The lack of detailed questions concerning ventilation in the indoor environment or seasonal and diurnal variations was a limitation of our study. In several studies performed in urban areas of major cities, the VOC concentration of ambient air exhibited diurnal variations associated with traffic densities and other activities such as construction [24, 49]. In a study performed in Hong Kong, overall VOC concentrations were lower during the summer season than the winter season, except for toluene and tetrachloroethene, which suggests seasonal differences in the evaporation behavior of fuel, and that the dispersal of pollutant particles affects ambient air concentrations . Another study analyzed indoor air in recently remodeled apartments and found that the concentration of total VOCs was negatively associated with ventilation conditions . Other experimental and epidemiological studies have found that frequent ventilation and longer ventilation times significantly lower the levels of indoor pollutants [22, 25, 50].
We evaluated the relationship between BTEX exposure and residence characteristics using urinary biomarkers, and found a significant association between urinary t,t-muconic acid levels and home remodeling within the past 6 months. Methylhippuric acid levels were associated with the distance from a major road. To find clear associations between BTEX exposure and the residential environment, further studies examining detailed variables such as ventilation conditions, seasonal or diurnal variation, cosmetics usage, and dietary factors are needed.
Body mass index
Benzene, toluene, ethylbenzene, and xylene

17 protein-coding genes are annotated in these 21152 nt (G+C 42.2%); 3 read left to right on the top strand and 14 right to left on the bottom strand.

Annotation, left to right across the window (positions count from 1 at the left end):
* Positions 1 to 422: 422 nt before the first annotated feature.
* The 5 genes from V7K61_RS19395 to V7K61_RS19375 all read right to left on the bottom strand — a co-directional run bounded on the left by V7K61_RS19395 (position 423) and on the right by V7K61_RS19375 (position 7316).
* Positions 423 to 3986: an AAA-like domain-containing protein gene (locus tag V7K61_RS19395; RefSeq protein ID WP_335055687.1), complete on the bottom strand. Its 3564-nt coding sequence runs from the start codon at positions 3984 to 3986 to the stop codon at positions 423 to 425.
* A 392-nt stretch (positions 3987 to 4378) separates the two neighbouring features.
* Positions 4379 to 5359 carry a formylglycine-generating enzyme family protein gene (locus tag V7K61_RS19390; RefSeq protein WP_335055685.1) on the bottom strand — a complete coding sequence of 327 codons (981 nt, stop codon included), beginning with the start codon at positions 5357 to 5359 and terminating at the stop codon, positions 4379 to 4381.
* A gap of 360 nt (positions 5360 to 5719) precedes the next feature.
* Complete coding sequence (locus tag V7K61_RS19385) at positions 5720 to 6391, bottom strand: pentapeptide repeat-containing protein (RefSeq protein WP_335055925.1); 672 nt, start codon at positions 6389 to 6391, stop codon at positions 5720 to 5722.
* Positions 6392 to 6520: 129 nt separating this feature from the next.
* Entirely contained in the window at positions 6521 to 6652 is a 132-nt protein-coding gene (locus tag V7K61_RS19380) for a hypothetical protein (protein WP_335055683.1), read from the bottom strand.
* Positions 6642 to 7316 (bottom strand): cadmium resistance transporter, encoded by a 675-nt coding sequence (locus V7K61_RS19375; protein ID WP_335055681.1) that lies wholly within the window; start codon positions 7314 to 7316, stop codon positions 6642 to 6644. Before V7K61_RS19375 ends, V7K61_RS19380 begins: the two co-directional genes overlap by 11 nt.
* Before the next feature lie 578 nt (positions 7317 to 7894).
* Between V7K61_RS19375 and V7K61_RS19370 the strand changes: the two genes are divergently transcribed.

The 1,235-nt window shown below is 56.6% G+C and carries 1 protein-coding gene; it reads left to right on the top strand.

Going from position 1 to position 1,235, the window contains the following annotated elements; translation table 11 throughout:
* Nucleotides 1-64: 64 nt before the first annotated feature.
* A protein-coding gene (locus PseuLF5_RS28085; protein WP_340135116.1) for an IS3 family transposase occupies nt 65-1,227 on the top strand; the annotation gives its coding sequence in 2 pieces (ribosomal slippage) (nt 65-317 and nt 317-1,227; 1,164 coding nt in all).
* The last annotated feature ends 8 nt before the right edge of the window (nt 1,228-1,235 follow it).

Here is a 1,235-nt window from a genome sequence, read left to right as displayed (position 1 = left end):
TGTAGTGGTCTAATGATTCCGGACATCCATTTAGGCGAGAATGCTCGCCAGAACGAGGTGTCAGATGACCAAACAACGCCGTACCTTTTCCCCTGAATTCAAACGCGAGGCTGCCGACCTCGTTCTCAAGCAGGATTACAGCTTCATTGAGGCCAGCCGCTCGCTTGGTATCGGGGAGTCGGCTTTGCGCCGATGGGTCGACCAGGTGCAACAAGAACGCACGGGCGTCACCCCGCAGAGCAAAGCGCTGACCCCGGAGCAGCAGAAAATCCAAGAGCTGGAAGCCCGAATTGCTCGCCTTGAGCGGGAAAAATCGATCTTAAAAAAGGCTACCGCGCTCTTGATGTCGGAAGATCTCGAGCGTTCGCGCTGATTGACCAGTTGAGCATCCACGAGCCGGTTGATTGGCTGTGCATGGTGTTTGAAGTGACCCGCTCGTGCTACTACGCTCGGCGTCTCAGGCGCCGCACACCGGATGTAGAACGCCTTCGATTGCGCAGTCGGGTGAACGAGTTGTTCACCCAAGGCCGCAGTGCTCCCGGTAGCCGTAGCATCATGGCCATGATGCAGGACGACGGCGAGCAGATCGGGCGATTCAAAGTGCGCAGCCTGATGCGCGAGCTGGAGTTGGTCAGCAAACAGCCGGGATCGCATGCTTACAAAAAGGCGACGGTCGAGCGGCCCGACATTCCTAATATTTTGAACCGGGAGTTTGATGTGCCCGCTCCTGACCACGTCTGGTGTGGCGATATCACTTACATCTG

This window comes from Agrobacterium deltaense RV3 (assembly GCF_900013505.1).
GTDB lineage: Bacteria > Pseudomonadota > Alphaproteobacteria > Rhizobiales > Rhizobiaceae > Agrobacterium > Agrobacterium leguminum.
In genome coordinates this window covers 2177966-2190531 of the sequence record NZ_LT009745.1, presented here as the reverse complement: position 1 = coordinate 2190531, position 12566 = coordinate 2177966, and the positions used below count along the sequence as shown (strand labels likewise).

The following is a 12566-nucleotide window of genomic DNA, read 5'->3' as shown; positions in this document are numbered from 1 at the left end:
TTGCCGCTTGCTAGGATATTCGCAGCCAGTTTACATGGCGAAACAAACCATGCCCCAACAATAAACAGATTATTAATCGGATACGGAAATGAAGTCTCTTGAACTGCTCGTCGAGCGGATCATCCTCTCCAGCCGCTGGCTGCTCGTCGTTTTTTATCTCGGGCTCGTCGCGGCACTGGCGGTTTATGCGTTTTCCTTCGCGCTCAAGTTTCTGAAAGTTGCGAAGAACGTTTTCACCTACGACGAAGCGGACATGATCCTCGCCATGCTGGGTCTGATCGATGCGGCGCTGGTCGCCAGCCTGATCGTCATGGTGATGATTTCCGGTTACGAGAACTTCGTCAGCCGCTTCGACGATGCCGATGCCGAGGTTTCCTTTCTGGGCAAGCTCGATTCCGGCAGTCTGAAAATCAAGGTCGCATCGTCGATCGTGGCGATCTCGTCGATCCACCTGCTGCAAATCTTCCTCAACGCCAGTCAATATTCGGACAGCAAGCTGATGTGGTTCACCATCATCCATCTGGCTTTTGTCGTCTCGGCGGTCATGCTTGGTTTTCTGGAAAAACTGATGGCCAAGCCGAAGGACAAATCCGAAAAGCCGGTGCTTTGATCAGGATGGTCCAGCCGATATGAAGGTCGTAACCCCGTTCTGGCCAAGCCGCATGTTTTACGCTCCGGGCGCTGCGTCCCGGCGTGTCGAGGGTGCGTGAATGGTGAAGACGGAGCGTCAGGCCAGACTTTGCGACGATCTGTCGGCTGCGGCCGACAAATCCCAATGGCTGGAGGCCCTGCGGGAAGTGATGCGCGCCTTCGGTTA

Korean National Environmental Health Survey
National Institute of Environmental Research
Volatile organic compound
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This study used data from the First Korean National Environmental Health Survey (2009-2011), which was conducted by National Institute of Environmental Research. The authors gratefully acknowledge their effort.
Availability of data and materials
The datasets analyzed during the current study are available on request at the National Institute of Environmental Research, Environmental Health Research Department, http://www.nier.go.kr/NIER/kor/openapi/getEcoHealth.do?menuNo=14018.
Ethics approval and consent to participate
This study was approved by the Institutional Review Board of Haeundae Paik Hospital (IRB No. 2016–05-015).
Consent for publication
The authors declare that they have no competing interests.
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Cite this article
Oh, H.H., Park, H., Kim, D.H. et al. The relationship between urinary BTEX metabolites and residence setting among Korean homemakers: the first Korea National Environmental Health Survey (2009–2011). Ann of Occup and Environ Med 29, 38 (2017). https://doi.org/10.1186/s40557-017-0189-5
- Residential settings
- Volatile organic compounds